After twelve years of placing teachers in schools all over the country, a majority (sixty percent) of our alumni are still full-time in education -- forty percent as classroom teachers, and twenty percent in school-based leadership roles. Teach for America's long-term impact on the Oakland school system is clearly demonstrated in the simple fact that three of Oakland Unified's six new small schools have alumni as members of the founding teacher teams.

Specifically, I want to clarify two statements that appeared in the article:

1. Teach for America has never and will never claim to have created a formula to "get an instant teacher" as stated in the article. We seek out candidates who bring a record of leadership, possess strong academic backgrounds, demonstrate a commitment to expanding educational opportunity for all students, and have a strong sense of personal responsibility. We believe one of our organization's greatest strengths is the commitment all of our teachers make to ongoing professional development through our training institute and support activities, workshops and mentors at their schools, local schools of education, and other local resources for educators.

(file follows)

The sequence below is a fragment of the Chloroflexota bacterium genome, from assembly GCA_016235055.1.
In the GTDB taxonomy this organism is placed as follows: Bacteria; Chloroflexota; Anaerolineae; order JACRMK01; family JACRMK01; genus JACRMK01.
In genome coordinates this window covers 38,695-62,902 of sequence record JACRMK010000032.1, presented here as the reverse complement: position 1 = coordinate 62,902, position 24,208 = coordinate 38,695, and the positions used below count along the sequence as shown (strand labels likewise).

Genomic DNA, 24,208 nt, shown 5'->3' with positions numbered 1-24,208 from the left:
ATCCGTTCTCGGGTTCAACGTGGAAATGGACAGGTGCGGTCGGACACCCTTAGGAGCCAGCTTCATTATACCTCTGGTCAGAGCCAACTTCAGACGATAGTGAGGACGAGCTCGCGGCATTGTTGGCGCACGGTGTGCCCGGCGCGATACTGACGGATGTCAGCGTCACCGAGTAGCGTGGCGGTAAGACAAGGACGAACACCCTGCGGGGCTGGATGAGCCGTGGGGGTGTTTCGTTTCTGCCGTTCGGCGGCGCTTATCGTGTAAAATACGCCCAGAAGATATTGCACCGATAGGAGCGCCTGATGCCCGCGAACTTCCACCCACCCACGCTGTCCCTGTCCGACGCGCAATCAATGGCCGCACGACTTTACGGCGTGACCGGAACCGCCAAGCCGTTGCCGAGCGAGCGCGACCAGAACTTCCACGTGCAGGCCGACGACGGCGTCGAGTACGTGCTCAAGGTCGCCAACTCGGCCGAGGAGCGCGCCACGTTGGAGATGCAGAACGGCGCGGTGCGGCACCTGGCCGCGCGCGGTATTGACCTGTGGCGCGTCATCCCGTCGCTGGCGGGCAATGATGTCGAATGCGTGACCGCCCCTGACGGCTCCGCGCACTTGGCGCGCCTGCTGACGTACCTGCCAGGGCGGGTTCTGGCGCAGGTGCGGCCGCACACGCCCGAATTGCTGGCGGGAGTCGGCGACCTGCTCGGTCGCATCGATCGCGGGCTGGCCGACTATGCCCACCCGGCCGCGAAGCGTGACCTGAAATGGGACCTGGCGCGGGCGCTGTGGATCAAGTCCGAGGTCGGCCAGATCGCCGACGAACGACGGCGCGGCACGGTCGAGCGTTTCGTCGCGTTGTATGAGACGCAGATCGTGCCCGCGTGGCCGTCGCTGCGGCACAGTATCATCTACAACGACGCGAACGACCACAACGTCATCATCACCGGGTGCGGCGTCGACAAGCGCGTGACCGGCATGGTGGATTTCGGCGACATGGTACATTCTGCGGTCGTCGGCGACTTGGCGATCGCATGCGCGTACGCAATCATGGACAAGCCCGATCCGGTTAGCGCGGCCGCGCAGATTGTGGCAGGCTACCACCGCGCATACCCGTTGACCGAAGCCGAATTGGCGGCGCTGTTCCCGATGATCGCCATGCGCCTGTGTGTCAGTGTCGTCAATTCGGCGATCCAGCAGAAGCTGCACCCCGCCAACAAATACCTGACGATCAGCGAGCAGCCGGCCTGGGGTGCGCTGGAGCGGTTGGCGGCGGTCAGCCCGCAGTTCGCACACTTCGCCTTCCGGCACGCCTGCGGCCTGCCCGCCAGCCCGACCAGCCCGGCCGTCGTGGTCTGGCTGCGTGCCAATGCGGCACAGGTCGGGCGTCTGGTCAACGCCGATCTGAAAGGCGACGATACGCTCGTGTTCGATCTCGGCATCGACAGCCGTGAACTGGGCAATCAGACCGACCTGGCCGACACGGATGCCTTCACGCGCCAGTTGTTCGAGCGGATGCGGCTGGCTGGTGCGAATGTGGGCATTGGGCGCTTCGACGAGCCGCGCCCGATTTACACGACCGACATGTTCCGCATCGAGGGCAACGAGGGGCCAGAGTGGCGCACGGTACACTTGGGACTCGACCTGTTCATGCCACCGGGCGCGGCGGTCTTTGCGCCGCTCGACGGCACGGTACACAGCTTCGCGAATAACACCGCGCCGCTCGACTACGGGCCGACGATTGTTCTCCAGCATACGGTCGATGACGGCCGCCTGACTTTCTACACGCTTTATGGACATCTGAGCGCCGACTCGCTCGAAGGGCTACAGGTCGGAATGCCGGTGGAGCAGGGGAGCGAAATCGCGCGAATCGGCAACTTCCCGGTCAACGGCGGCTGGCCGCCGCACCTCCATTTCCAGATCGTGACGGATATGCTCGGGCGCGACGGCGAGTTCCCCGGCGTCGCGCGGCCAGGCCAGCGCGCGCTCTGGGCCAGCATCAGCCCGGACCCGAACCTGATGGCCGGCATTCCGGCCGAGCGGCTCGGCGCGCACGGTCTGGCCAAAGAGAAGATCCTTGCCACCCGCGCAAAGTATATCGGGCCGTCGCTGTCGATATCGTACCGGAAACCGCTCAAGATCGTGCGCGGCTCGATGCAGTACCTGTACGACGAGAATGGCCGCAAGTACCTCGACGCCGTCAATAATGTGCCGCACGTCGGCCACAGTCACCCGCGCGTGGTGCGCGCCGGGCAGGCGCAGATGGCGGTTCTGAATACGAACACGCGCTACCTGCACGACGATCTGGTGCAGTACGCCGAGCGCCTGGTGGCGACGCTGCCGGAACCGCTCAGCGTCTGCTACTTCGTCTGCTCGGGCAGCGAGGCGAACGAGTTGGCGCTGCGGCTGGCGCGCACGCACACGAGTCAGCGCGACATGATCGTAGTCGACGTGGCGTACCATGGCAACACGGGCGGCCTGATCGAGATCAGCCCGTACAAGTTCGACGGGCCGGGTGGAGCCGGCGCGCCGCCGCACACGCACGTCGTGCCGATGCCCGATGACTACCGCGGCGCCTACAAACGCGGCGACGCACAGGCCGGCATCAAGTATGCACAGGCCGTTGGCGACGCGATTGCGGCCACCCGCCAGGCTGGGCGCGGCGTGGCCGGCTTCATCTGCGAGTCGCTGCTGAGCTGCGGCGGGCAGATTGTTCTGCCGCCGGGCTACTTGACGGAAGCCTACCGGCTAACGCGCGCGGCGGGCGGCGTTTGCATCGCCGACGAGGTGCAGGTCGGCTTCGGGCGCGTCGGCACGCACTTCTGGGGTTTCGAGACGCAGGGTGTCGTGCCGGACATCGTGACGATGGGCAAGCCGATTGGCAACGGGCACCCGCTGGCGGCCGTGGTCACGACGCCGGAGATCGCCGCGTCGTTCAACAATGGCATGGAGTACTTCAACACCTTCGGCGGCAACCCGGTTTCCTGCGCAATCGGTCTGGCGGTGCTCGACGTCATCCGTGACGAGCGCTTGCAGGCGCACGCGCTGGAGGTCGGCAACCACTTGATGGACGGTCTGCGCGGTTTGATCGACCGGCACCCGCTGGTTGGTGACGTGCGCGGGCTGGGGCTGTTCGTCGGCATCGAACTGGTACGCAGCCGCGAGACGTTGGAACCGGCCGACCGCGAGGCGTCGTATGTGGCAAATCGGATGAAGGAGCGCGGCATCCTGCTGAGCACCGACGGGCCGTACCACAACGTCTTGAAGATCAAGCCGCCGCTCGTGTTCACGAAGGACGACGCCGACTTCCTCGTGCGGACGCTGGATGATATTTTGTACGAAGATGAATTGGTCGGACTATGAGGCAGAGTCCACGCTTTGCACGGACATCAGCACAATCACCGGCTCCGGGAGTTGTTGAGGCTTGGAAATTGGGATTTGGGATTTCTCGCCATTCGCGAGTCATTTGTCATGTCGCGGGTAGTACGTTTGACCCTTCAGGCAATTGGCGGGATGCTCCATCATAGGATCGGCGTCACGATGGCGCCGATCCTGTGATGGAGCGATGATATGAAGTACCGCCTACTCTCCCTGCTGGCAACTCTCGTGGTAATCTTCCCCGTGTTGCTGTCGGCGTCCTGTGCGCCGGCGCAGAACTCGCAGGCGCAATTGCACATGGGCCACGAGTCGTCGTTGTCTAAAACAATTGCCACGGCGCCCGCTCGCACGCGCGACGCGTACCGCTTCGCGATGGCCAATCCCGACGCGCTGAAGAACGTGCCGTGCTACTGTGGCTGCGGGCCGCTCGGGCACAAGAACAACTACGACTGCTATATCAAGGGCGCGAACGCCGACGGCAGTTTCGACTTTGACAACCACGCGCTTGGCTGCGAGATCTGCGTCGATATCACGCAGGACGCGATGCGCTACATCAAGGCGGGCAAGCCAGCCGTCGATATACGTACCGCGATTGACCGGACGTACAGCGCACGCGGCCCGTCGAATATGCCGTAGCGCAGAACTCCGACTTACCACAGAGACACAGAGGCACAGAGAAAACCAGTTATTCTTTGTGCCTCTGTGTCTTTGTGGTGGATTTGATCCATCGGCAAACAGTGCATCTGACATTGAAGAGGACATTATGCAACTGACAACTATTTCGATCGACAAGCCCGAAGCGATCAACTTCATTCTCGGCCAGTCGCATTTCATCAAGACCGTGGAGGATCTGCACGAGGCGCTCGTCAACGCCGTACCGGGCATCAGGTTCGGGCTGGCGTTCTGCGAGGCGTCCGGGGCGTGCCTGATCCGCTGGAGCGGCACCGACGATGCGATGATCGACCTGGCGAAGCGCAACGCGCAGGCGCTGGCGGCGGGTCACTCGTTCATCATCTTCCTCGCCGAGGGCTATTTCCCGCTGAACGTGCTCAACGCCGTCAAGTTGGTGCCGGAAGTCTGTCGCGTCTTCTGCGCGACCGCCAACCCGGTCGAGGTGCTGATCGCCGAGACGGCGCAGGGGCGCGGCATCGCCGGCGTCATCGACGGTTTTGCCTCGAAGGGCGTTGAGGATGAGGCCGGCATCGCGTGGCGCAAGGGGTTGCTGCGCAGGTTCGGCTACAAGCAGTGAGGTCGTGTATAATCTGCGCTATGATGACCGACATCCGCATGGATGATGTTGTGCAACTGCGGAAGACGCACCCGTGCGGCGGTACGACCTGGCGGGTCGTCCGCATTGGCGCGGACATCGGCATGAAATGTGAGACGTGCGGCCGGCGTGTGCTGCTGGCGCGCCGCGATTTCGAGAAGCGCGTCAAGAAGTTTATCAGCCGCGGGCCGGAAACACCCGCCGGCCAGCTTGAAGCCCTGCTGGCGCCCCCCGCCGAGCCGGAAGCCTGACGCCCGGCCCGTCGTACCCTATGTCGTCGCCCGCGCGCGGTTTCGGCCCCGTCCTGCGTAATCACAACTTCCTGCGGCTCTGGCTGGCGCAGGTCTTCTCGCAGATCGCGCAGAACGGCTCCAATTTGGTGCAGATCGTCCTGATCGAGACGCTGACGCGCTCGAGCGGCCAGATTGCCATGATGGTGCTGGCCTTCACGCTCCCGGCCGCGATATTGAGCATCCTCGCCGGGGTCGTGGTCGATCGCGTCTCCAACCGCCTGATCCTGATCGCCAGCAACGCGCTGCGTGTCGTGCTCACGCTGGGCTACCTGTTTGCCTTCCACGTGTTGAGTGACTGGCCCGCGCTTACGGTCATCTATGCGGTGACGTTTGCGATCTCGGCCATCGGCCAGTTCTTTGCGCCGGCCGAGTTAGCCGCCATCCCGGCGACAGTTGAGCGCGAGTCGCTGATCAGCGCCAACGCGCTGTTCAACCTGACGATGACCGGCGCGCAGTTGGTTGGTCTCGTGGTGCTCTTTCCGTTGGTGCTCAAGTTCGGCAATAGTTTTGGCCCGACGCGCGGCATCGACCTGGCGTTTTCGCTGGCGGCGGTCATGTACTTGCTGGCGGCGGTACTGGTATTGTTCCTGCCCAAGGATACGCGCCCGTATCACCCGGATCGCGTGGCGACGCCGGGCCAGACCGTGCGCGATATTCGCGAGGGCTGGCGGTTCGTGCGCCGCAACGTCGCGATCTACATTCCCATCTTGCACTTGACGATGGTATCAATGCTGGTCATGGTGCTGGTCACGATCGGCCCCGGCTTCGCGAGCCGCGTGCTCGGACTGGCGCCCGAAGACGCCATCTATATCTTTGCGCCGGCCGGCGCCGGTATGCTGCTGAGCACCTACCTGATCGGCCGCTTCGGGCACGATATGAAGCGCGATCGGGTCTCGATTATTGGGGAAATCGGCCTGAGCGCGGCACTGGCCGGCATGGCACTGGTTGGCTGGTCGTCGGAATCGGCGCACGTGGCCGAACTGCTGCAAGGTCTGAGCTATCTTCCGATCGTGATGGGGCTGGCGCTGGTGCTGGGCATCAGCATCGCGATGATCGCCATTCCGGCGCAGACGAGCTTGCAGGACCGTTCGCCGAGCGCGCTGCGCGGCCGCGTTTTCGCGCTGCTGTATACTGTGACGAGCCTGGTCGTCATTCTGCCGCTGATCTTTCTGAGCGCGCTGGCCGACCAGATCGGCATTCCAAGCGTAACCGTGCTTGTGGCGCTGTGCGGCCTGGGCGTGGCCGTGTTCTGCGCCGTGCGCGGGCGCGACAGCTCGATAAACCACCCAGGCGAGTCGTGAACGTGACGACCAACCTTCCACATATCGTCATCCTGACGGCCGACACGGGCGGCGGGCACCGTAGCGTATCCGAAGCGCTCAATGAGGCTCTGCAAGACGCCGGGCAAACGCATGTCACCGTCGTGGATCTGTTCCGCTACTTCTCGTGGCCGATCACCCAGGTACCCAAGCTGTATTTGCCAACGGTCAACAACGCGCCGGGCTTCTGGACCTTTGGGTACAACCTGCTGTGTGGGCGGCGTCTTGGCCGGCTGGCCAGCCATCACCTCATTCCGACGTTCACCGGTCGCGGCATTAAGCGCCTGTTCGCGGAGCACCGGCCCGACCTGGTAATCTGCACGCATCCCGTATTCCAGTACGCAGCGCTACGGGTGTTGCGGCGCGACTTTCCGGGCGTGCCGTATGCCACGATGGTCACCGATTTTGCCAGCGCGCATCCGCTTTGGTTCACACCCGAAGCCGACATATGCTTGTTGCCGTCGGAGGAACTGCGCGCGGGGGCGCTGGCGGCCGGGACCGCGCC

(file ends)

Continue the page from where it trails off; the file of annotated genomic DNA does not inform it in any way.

2. The article stated that the five teachers at Madison who completed their two-year commitment last year left the school. However, it should be noted that two transferred to another middle school in Oakland Unified, one joined Teach for America's staff, and two are working for community-based organizations in Oakland. These teachers are indicative of many of our corps members and alumni who are in the midst of their first, second, or tenth year teaching, and who continue to be dedicated to the pursuit of academic excellence for their students, who are too often forgotten in our country.
Jonathan Klein, Executive Director, Teach for America -- Bay Area

An Enigma wrapped in a riddle
After reading the review of Enigma in your May 22 edition ("Enigma True to Its Name"), I went off to the movie to see Kate Winslet and the Turing machine, and enjoyed both. But I was completely unprepared by your review to see the main character, a heterosexual man, presented as the inventor of the machine. I thought Turing himself would be presented in a supporting role, since the main character was straight and, by the end of the movie, married. I guess I assumed that a reviewer in the Bay Area, full as it is of both techies and gay people, would know that a switch had been made here. The reviewer was right that a romance was inserted to make the tech parts more palatable, but missed seeing that a more palatable kind of romance was inserted. That the moviemakers would have a failure of nerve is not surprising, but I thought the Express would not have such a failure of information.